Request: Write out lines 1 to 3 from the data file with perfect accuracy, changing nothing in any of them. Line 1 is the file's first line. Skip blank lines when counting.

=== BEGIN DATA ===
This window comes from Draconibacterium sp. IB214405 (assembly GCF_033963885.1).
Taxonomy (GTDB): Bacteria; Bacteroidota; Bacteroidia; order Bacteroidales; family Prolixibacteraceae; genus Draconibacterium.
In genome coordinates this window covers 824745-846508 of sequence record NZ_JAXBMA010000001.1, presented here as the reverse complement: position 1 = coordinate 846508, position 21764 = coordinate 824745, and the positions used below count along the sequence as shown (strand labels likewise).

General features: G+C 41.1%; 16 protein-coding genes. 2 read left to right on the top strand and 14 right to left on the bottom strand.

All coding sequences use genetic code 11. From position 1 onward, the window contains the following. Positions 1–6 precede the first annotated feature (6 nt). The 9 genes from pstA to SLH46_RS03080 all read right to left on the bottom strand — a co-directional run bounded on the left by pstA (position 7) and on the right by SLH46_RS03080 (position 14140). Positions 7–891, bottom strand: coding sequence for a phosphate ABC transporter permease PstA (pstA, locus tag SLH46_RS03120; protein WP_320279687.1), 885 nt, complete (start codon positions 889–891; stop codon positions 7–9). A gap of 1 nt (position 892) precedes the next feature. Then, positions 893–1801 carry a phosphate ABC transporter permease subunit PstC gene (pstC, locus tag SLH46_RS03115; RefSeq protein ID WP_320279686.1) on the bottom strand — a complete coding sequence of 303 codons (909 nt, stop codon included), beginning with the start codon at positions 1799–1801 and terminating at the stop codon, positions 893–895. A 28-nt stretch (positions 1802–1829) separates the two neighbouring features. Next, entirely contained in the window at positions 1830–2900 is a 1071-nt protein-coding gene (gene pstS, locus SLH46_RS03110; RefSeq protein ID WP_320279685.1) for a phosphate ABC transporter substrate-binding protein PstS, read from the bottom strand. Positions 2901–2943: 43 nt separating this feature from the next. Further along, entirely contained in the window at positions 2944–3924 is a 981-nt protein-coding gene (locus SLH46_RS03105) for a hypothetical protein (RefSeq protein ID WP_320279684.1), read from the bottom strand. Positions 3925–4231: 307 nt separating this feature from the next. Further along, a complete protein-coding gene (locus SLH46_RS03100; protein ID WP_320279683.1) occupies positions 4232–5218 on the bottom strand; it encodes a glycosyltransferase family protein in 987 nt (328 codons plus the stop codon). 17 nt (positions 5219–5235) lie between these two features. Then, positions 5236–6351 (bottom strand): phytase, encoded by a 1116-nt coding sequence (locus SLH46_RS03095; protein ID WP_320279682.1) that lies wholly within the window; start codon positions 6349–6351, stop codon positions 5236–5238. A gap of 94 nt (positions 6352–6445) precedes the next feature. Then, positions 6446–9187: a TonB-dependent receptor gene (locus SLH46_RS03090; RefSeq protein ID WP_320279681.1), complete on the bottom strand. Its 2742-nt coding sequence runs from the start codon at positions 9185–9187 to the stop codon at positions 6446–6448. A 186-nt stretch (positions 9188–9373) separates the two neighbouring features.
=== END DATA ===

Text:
This window comes from Draconibacterium sp. IB214405 (assembly GCF_033963885.1).
Taxonomy (GTDB): Bacteria; Bacteroidota; Bacteroidia; order Bacteroidales; family Prolixibacteraceae; genus Draconibacterium.
In genome coordinates this window covers 824745-846508 of sequence record NZ_JAXBMA010000001.1, presented here as the reverse complement: position 1 = coordinate 846508, position 21764 = coordinate 824745, and the positions used below count along the sequence as shown (strand labels likewise).